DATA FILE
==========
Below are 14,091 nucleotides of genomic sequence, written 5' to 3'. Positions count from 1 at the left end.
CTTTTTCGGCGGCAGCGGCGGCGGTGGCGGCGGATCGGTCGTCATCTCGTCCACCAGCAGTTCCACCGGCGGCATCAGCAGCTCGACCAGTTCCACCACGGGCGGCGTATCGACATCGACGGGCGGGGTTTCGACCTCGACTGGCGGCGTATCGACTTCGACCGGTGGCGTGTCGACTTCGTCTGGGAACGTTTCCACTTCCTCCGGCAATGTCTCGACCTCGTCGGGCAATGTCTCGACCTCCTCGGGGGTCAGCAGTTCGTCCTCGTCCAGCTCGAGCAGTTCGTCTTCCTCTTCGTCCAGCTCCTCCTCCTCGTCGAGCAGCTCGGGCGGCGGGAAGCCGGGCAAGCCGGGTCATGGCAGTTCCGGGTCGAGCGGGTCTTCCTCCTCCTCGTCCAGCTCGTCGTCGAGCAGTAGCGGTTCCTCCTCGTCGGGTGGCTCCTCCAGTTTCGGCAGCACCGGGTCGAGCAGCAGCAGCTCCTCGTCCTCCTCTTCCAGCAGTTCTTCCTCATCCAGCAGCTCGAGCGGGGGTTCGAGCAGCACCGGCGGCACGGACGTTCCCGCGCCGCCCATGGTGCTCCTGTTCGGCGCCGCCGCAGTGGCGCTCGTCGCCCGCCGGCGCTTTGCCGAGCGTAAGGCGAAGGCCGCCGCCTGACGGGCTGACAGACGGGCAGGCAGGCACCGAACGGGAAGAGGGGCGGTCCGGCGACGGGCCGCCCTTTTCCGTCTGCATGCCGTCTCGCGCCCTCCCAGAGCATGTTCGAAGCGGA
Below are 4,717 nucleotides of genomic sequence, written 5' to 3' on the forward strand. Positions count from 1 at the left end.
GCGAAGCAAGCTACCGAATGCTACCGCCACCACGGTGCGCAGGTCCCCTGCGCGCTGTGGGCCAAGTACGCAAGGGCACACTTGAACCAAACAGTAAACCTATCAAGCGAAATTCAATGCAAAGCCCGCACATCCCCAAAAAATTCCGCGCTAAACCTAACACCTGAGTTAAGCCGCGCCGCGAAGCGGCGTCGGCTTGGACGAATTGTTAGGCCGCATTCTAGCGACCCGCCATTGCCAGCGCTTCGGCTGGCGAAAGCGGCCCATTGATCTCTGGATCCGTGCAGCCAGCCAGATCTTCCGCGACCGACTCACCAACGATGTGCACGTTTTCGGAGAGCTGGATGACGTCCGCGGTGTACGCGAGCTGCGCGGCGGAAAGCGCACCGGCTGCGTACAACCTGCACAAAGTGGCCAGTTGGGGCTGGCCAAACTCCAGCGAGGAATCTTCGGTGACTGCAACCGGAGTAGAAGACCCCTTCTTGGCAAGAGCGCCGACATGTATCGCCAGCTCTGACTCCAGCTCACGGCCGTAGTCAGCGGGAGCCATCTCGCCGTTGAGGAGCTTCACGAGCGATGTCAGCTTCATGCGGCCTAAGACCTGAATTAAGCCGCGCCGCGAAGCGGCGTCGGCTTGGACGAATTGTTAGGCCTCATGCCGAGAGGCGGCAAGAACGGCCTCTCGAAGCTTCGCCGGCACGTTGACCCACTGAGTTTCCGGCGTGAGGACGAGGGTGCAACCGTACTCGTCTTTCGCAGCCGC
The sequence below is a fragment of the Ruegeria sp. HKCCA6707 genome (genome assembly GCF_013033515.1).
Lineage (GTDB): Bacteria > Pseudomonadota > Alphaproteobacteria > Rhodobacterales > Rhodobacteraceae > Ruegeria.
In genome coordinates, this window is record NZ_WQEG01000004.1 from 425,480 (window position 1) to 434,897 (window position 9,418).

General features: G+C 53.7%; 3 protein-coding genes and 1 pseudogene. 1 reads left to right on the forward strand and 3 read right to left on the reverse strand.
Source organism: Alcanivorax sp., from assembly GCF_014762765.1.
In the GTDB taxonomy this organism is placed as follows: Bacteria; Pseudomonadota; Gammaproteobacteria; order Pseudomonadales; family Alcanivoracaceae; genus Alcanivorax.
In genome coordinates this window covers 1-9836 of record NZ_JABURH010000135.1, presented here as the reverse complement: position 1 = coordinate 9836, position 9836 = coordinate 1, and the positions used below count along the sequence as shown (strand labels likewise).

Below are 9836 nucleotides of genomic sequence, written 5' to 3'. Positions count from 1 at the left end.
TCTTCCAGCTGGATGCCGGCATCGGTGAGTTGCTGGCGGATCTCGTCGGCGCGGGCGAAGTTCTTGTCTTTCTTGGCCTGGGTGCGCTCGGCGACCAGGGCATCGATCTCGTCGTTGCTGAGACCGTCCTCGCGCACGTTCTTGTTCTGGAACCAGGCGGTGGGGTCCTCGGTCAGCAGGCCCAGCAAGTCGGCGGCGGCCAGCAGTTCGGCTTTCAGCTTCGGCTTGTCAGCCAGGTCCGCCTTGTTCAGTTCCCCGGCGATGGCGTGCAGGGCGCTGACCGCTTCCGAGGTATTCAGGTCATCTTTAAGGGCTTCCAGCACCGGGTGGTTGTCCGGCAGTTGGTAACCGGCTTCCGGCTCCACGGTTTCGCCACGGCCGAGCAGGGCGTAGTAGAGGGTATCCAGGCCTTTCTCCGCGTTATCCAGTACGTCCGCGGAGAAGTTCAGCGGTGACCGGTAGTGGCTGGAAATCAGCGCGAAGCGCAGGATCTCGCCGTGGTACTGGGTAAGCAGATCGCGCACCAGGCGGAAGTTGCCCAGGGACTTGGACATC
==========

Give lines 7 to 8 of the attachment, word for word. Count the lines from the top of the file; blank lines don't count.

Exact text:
In genome coordinates, this window is record NZ_WQEG01000004.1 from 425,480 (window position 1) to 434,897 (window position 9,418).

General features: G+C 53.7%; 3 protein-coding genes and 1 pseudogene. 1 reads left to right on the forward strand and 3 read right to left on the reverse strand.